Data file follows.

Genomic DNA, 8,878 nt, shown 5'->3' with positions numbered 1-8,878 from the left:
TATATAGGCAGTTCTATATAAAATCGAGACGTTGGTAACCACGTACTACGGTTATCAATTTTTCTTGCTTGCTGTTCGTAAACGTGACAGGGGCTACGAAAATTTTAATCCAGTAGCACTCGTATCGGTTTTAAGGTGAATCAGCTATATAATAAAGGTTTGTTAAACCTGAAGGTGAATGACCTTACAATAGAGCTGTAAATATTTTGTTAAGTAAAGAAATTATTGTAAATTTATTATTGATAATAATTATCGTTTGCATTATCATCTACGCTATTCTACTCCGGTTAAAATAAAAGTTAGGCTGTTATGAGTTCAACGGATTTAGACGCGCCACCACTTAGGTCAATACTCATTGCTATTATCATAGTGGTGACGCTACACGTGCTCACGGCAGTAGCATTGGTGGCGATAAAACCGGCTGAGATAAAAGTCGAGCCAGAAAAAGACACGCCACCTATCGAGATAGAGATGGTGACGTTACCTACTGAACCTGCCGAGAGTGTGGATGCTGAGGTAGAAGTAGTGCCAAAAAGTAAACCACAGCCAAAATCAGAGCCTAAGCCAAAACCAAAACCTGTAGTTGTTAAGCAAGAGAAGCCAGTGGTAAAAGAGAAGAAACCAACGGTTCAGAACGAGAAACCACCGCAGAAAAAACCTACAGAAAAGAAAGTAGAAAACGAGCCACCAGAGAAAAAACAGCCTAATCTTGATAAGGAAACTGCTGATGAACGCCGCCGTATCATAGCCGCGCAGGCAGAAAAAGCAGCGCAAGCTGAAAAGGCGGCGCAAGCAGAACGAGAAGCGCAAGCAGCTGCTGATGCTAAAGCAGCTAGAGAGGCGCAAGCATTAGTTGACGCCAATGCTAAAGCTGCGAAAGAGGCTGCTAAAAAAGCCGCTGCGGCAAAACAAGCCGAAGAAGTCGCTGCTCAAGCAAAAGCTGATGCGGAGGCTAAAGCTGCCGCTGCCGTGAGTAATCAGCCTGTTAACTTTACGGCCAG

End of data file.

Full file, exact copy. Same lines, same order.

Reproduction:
Genomic DNA, 8,878 nt, shown 5'->3' with positions numbered 1-8,878 from the left:
TATATAGGCAGTTCTATATAAAATCGAGACGTTGGTAACCACGTACTACGGTTATCAATTTTTCTTGCTTGCTGTTCGTAAACGTGACAGGGGCTACGAAAATTTTAATCCAGTAGCACTCGTATCGGTTTTAAGGTGAATCAGCTATATAATAAAGGTTTGTTAAACCTGAAGGTGAATGACCTTACAATAGAGCTGTAAATATTTTGTTAAGTAAAGAAATTATTGTAAATTTATTATTGATAATAATTATCGTTTGCATTATCATCTACGCTATTCTACTCCGGTTAAAATAAAAGTTAGGCTGTTATGAGTTCAACGGATTTAGACGCGCCACCACTTAGGTCAATACTCATTGCTATTATCATAGTGGTGACGCTACACGTGCTCACGGCAGTAGCATTGGTGGCGATAAAACCGGCTGAGATAAAAGTCGAGCCAGAAAAAGACACGCCACCTATCGAGATAGAGATGGTGACGTTACCTACTGAACCTGCCGAGAGTGTGGATGCTGAGGTAGAAGTAGTGCCAAAAAGTAAACCACAGCCAAAATCAGAGCCTAAGCCAAAACCAAAACCTGTAGTTGTTAAGCAAGAGAAGCCAGTGGTAAAAGAGAAGAAACCAACGGTTCAGAACGAGAAACCACCGCAGAAAAAACCTACAGAAAAGAAAGTAGAAAACGAGCCACCAGAGAAAAAACAGCCTAATCTTGATAAGGAAACTGCTGATGAACGCCGCCGTATCATAGCCGCGCAGGCAGAAAAAGCAGCGCAAGCTGAAAAGGCGGCGCAAGCAGAACGAGAAGCGCAAGCAGCTGCTGATGCTAAAGCAGCTAGAGAGGCGCAAGCATTAGTTGACGCCAATGCTAAAGCTGCGAAAGAGGCTGCTAAAAAAGCCGCTGCGGCAAAACAAGCCGAAGAAGTCGCTGCTCAAGCAAAAGCTGATGCGGAGGCTAAAGCTGCCGCTGCCGTGAGTAATCAGCCTGTTAACTTTACGGCCAG